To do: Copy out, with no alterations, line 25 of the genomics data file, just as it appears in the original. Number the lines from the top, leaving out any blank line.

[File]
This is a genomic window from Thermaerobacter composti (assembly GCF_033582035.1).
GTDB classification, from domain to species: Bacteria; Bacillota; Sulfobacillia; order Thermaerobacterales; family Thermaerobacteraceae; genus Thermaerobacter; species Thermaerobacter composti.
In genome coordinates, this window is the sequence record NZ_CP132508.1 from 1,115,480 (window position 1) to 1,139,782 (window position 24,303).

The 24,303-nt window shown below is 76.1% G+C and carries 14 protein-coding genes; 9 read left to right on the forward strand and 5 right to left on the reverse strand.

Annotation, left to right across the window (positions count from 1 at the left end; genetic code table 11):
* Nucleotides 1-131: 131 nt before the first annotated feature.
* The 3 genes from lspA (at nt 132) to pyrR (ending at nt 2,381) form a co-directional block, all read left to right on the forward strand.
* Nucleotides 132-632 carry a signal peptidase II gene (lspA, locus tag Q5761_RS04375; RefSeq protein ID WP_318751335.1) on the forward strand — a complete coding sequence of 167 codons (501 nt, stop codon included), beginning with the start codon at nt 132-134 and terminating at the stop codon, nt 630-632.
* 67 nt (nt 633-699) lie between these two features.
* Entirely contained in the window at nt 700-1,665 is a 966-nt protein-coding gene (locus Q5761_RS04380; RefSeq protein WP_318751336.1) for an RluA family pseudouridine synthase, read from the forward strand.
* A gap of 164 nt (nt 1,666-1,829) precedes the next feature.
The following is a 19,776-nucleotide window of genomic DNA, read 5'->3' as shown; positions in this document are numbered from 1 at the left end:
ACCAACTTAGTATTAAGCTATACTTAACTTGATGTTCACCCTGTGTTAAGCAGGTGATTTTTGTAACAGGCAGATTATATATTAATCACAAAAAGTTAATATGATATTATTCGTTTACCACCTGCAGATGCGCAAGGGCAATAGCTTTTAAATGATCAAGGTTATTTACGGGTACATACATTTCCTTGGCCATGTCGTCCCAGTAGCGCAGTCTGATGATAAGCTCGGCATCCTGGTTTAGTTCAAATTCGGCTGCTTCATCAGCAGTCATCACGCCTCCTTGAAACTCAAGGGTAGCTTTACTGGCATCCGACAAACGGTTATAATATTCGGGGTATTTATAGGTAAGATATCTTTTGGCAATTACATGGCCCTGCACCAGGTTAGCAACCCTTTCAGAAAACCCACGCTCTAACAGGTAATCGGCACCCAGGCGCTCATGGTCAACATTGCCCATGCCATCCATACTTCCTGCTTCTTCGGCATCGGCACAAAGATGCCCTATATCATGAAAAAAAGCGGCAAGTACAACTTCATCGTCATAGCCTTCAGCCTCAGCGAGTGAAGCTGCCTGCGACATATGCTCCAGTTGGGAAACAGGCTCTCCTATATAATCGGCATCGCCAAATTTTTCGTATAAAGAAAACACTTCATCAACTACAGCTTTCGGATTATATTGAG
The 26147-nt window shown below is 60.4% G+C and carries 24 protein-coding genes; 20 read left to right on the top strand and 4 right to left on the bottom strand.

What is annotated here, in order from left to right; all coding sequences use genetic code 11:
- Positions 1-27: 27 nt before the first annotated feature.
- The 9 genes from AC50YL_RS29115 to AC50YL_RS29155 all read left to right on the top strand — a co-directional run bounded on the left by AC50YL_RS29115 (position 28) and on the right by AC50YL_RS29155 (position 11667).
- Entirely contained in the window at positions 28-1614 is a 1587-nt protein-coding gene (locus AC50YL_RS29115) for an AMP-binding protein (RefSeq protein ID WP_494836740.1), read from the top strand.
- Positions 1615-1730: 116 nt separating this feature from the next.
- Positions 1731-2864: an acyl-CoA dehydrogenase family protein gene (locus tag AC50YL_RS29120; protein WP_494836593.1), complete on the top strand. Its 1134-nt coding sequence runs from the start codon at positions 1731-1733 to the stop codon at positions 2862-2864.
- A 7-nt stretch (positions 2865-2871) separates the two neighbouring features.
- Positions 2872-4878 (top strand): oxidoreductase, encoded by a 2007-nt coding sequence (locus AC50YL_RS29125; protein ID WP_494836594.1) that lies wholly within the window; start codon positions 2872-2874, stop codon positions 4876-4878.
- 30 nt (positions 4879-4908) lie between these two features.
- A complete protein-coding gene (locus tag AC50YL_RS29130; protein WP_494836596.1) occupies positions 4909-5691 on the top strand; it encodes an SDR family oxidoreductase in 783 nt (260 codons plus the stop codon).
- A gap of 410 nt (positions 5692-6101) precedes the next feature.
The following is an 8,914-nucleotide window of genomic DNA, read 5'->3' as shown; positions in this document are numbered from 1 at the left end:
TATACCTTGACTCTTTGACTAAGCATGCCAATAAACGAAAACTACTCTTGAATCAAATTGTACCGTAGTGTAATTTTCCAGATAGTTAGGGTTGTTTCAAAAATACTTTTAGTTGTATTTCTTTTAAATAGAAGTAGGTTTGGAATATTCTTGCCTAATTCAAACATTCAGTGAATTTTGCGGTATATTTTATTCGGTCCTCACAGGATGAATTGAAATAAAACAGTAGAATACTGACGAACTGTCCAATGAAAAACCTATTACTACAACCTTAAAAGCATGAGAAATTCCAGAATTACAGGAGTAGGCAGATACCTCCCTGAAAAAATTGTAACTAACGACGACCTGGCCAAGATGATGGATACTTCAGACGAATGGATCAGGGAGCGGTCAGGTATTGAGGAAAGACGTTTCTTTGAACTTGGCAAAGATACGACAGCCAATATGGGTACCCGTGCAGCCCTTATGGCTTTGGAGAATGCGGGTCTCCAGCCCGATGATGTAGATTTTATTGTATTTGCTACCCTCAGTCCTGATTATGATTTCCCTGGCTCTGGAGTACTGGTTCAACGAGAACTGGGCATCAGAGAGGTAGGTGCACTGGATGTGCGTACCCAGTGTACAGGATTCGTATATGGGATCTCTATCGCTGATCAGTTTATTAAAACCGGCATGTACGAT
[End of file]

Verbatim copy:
- A gap of 410 nt (positions 5692-6101) precedes the next feature.